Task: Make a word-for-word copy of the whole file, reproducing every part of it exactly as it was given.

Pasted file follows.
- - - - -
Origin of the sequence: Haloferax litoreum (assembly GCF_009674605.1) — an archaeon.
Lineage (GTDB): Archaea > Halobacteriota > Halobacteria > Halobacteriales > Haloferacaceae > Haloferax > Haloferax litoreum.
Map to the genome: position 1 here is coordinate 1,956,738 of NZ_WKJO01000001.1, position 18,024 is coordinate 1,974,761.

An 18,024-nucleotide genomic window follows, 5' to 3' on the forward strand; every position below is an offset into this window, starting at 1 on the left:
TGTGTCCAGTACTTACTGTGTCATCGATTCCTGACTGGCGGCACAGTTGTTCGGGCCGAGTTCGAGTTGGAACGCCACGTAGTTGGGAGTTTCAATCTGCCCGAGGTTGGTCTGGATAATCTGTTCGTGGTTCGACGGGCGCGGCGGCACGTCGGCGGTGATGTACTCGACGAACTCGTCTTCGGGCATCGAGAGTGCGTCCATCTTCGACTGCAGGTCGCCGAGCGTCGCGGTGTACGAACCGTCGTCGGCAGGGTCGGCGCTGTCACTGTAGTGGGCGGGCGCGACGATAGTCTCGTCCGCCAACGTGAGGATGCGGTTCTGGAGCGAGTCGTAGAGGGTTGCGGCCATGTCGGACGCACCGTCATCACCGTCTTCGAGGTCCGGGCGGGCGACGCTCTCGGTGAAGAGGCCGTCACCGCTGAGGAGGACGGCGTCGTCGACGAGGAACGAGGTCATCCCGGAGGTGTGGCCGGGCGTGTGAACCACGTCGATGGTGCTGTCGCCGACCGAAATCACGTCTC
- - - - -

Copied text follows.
Origin of the sequence: Haloferax litoreum (assembly GCF_009674605.1) — an archaeon.
Lineage (GTDB): Archaea > Halobacteriota > Halobacteria > Halobacteriales > Haloferacaceae > Haloferax > Haloferax litoreum.
Map to the genome: position 1 here is coordinate 1,956,738 of NZ_WKJO01000001.1, position 18,024 is coordinate 1,974,761.

An 18,024-nucleotide genomic window follows, 5' to 3' on the forward strand; every position below is an offset into this window, starting at 1 on the left:
TGTGTCCAGTACTTACTGTGTCATCGATTCCTGACTGGCGGCACAGTTGTTCGGGCCGAGTTCGAGTTGGAACGCCACGTAGTTGGGAGTTTCAATCTGCCCGAGGTTGGTCTGGATAATCTGTTCGTGGTTCGACGGGCGCGGCGGCACGTCGGCGGTGATGTACTCGACGAACTCGTCTTCGGGCATCGAGAGTGCGTCCATCTTCGACTGCAGGTCGCCGAGCGTCGCGGTGTACGAACCGTCGTCGGCAGGGTCGGCGCTGTCACTGTAGTGGGCGGGCGCGACGATAGTCTCGTCCGCCAACGTGAGGATGCGGTTCTGGAGCGAGTCGTAGAGGGTTGCGGCCATGTCGGACGCACCGTCATCACCGTCTTCGAGGTCCGGGCGGGCGACGCTCTCGGTGAAGAGGCCGTCACCGCTGAGGAGGACGGCGTCGTCGACGAGGAACGAGGTCATCCCGGAGGTGTGGCCGGGCGTGTGAACCACGTCGATGGTGCTGTCGCCGACCGAAATCACGTCTC